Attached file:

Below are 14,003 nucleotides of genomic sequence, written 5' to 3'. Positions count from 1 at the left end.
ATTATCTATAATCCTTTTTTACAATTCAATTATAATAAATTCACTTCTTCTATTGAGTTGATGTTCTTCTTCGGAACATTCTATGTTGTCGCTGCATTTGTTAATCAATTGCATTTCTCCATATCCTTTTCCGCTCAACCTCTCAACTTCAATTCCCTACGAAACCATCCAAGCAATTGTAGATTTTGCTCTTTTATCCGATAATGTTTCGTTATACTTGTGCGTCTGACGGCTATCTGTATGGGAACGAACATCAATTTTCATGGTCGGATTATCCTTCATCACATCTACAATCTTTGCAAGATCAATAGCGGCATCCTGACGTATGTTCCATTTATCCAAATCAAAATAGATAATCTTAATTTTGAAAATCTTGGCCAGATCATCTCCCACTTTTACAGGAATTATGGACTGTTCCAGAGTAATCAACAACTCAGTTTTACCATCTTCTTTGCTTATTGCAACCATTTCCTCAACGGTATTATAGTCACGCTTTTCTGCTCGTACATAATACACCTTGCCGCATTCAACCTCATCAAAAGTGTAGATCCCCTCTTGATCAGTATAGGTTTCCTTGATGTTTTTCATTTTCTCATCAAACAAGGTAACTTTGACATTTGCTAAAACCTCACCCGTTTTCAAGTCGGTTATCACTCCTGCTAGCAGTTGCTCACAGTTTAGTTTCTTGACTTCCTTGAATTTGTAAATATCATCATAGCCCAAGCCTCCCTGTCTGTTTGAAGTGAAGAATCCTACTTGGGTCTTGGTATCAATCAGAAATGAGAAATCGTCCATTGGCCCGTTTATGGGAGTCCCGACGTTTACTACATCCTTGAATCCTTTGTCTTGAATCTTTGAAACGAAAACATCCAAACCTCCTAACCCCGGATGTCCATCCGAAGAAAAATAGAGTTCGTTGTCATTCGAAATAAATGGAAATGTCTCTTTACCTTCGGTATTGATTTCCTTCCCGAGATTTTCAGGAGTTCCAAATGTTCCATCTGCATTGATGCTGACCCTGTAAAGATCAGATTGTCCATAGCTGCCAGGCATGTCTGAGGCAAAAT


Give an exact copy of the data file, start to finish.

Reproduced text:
Below are 14,003 nucleotides of genomic sequence, written 5' to 3'. Positions count from 1 at the left end.
ATTATCTATAATCCTTTTTTACAATTCAATTATAATAAATTCACTTCTTCTATTGAGTTGATGTTCTTCTTCGGAACATTCTATGTTGTCGCTGCATTTGTTAATCAATTGCATTTCTCCATATCCTTTTCCGCTCAACCTCTCAACTTCAATTCCCTACGAAACCATCCAAGCAATTGTAGATTTTGCTCTTTTATCCGATAATGTTTCGTTATACTTGTGCGTCTGACGGCTATCTGTATGGGAACGAACATCAATTTTCATGGTCGGATTATCCTTCATCACATCTACAATCTTTGCAAGATCAATAGCGGCATCCTGACGTATGTTCCATTTATCCAAATCAAAATAGATAATCTTAATTTTGAAAATCTTGGCCAGATCATCTCCCACTTTTACAGGAATTATGGACTGTTCCAGAGTAATCAACAACTCAGTTTTACCATCTTCTTTGCTTATTGCAACCATTTCCTCAACGGTATTATAGTCACGCTTTTCTGCTCGTACATAATACACCTTGCCGCATTCAACCTCATCAAAAGTGTAGATCCCCTCTTGATCAGTATAGGTTTCCTTGATGTTTTTCATTTTCTCATCAAACAAGGTAACTTTGACATTTGCTAAAACCTCACCCGTTTTCAAGTCGGTTATCACTCCTGCTAGCAGTTGCTCACAGTTTAGTTTCTTGACTTCCTTGAATTTGTAAATATCATCATAGCCCAAGCCTCCCTGTCTGTTTGAAGTGAAGAATCCTACTTGGGTCTTGGTATCAATCAGAAATGAGAAATCGTCCATTGGCCCGTTTATGGGAGTCCCGACGTTTACTACATCCTTGAATCCTTTGTCTTGAATCTTTGAAACGAAAACATCCAAACCTCCTAACCCCGGATGTCCATCCGAAGAAAAATAGAGTTCGTTGTCATTCGAAATAAATGGAAATGTCTCTTTACCTTCGGTATTGATTTCCTTCCCGAGATTTTCAGGAGTTCCAAATGTTCCATCTGCATTGATGCTGACCCTGTAAAGATCAGATTGTCCATAGCTGCCAGGCATGTCTGAGGCAAAAT